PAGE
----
Getting Around

Hiring a car is the best way to get out and about, giving you the freedom to explore the island at your leisure, but there are trains across the island and a bus service as well as ferries to the smaller islands and the Italian or even African mainland.

By Car

By car, it only takes a few minutes to escape from the tourist routes into the untouched countryside, either along the spectacular coastline or in the mountains. The island is dotted with historic towns and villages that are a delight to explore, as are the numerous archaeological sites.

Most of our self-catering properties are located in the countryside, a few kilometres away from beaches and main towns, it is therefore essential to have a car. Car hire is in great demand in July and August and not all car hire grades are available and so it is advisable to pre-book early. More information about car hire.

There are quality motorways linking the main cities, as well as dual carriageways and a few toll roads. The smaller roads tend to be narrower and winding but as a consequence offer some spectacular views.

Please drive carefully, especially at first, as it may take you some time before you feel comfortable driving in Sicily. Extra care will need to be taken for guests staying in properties accessed by unmade or rural roads. Drive well on the right hand side, remembering that minor, narrow roads may be unmarked but are still two-way. Bridges are often single lanes.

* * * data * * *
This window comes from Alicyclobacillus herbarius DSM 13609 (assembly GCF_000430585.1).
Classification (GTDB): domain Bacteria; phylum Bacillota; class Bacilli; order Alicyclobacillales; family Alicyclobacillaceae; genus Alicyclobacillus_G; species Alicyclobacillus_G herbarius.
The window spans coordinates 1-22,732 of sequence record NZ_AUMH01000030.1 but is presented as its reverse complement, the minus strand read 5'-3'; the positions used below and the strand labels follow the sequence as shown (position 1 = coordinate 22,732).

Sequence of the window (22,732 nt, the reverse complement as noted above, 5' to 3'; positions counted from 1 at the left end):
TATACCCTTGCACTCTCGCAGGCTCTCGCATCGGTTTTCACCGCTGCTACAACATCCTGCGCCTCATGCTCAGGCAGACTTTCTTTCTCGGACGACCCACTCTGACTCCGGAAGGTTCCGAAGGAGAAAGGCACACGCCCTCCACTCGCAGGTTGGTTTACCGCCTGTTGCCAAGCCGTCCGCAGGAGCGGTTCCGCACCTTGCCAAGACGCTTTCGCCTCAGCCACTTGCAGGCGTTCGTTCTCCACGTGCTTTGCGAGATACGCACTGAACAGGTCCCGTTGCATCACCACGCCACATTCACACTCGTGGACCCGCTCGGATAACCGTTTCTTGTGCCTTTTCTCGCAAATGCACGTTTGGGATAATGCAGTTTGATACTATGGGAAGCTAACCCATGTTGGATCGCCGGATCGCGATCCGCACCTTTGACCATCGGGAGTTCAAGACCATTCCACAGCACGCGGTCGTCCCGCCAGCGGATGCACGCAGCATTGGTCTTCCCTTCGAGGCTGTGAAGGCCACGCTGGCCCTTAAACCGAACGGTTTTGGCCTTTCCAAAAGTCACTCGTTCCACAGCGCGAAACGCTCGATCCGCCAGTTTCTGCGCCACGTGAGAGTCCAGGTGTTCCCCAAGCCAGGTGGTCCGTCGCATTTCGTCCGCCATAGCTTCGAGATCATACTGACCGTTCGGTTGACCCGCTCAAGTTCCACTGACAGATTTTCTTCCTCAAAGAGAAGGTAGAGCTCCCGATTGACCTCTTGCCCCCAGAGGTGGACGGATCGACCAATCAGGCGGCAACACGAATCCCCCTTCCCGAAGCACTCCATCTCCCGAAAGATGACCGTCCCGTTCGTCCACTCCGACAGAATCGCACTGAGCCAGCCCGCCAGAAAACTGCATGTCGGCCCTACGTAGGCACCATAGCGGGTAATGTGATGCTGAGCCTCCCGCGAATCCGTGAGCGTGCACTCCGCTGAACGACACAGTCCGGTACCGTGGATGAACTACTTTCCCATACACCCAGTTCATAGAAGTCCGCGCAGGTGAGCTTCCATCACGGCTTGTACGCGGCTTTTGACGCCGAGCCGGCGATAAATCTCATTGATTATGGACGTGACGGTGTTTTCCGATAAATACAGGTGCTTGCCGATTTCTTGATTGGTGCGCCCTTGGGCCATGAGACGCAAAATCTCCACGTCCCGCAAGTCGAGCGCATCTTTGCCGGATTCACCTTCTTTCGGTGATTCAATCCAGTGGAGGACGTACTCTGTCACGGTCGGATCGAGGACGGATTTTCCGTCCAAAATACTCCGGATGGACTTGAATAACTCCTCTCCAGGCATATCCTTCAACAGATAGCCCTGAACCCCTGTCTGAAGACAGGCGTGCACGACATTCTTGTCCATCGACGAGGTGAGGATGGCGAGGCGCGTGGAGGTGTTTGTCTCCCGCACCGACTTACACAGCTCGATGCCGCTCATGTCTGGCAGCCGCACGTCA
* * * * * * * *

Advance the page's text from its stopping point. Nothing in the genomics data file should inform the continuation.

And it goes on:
Remember that when rain occurs after a long dry period, the roads can become extremely slippery so always exercise caution.

By Train

There is a train service around much of the island but it is not always a convenient option compared to car hire. For information on train times and for buying tickets in advance please visit TrenItalia.com. Please remember to get your ticket validated immediately before you board your train in the small orange machines at the station.

By Bus

Many towns and villages are served by a network of buses. Timetables however are not always adhered to and services on a Sunday tend to be somewhat restricted. The blue buses run between cities, while the orange buses provide a more local service. Tickets should be bought before you board the bus from biglietteria, kiosks that sell newspapers, magazine and cigarettes. These must be validated when you board the bus as travelling with an unvalidated ticket (or no ticket) will incur a fine.

There are three companies operating on Sicily and you’ll find their timetables here SAIS, Interbus and AST.

Buggy in the Quattro Canti, Palermo - bepsy  |  Shutterstockbepsy | Shutterstock

By Taxi

Taxis can be expensive and although there are some fixed fares, for example between the airport and a local city, ALWAYS, agree the price before getting into a taxi. The same applies to any horse-drawn carriages or the three wheel vehicles that can be seen haring around some cities.

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